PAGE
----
The December 30, 2021, Marshall Fire in Boulder County, Colorado, has reportedly destroyed about 990 homes. Western Engineering and Research Corporation (WERC) engineers have evaluated numerous fire damaged structures over the past 25 years, relative to the extent of fire damage. When a fire occurs in a home, and the fire department responds, the fire is commonly extinguished well before the entire home is consumed. In these cases, WERC may be retained to evaluate the extent of damage to trusses, or to an isolated area of framing, and to provide recommendations for the extent of repair and/or replacement.
When the fire is uncontrolled and burns the entire home, the concrete foundation system has been exposed to significant heat, and it is generally damaged. This was demonstrated in the 2012 Waldo Canyon fire where the concrete foundation systems were not salvageable when the homes were entirely consumed by fire. WERC expects the same concrete foundation damage for homes entirely burned in the Marshall Fire.
Sustained temperatures greater than 570 degrees Fahrenheit cause reduction in concrete strength and stiffness. At high temperatures, concrete also suffers from internal micro-cracking and larger, observable, cracks. Common indicators of concrete damage are yellow to pink color changes, concrete softness, and the concrete exhibits a dull thud sound when struck with a hammer or concrete test hammer. The concrete walls may exhibit inward curvature related to the heat of the fire and resultant differential thermal expansion causing the inward bowing.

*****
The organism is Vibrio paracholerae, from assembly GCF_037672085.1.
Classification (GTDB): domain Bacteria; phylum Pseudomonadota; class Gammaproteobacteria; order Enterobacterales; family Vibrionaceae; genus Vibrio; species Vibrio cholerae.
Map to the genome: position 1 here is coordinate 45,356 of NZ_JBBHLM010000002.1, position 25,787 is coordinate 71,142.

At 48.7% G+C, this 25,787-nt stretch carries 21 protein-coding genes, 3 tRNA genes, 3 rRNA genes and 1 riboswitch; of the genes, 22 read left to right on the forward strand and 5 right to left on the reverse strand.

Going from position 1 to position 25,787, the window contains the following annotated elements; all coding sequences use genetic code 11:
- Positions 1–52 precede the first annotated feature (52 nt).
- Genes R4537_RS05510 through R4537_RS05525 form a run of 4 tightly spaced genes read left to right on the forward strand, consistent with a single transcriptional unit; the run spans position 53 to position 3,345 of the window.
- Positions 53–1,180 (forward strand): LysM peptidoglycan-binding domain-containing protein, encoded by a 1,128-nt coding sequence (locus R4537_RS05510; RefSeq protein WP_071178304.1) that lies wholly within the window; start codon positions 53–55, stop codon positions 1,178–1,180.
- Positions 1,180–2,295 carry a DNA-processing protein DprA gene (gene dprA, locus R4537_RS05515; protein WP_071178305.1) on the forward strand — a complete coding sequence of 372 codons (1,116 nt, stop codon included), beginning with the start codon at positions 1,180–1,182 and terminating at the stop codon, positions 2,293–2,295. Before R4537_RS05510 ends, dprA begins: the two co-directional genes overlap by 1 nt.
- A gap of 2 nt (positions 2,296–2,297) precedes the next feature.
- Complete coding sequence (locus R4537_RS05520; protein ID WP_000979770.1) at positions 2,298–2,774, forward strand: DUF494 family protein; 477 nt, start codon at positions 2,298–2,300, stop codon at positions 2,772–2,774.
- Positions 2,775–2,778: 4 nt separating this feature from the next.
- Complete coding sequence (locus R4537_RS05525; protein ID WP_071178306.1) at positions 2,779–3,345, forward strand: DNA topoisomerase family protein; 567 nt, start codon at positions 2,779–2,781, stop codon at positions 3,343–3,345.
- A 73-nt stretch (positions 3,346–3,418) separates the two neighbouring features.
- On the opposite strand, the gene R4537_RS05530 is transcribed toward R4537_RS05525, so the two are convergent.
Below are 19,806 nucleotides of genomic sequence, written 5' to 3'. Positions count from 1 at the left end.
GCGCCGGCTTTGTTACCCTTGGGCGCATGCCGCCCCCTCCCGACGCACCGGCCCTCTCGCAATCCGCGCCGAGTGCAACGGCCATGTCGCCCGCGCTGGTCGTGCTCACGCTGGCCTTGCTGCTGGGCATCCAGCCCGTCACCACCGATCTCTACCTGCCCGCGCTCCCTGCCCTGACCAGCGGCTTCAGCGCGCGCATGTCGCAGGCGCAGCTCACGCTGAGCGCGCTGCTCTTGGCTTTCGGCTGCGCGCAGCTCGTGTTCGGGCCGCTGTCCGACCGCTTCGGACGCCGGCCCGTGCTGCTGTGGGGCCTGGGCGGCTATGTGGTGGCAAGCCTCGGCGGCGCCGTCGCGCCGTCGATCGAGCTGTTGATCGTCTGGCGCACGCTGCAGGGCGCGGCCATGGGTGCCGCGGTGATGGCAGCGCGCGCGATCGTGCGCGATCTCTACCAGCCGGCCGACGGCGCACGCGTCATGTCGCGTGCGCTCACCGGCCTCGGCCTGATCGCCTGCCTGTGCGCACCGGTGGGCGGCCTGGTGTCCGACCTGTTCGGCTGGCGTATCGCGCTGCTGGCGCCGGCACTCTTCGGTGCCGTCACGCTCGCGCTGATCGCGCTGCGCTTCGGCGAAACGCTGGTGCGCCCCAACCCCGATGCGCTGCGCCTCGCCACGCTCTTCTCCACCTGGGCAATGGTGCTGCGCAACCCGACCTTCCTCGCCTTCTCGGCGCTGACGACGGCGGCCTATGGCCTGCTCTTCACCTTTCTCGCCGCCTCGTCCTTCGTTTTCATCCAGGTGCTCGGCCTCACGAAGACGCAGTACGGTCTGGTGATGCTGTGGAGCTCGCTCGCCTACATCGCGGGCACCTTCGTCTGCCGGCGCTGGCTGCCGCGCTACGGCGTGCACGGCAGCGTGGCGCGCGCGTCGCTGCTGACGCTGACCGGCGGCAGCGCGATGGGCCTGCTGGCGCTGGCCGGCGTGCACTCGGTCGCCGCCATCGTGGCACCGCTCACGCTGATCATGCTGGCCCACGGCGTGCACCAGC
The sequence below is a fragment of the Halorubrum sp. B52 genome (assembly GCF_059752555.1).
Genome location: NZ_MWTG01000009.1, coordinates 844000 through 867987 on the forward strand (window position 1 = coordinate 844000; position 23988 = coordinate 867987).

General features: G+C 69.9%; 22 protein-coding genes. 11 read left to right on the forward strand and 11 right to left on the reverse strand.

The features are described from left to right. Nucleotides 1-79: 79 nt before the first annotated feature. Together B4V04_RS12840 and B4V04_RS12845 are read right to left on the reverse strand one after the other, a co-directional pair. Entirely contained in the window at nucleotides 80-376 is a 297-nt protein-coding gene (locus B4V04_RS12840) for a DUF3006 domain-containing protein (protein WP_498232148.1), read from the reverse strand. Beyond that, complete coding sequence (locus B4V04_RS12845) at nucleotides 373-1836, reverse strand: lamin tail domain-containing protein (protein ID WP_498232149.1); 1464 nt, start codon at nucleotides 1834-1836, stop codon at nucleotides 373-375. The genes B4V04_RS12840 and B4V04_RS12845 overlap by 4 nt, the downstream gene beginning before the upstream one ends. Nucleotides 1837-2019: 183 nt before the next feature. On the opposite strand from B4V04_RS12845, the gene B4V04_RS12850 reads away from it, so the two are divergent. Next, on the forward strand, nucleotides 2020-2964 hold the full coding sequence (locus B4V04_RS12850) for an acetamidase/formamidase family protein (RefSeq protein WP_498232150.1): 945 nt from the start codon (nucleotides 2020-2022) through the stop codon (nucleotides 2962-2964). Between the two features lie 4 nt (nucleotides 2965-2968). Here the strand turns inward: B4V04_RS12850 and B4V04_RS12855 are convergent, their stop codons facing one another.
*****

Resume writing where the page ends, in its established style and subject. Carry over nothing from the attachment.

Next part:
When a home is not entirely consumed by fire, as when extinguished by the fire department, even if the wood structure is largely destroyed, the concrete foundation may be essentially undamaged. Test methods are available to survey the concrete in-place, and to sample and test the concrete to determine if it is salvageable.
Homes and businesses located very near the consumed structures may have experienced isolated damage to siding, windows, roofing and other elements related to the heat or windblown embers. These structures can be evaluated individually to determine the extent of fire-related damage.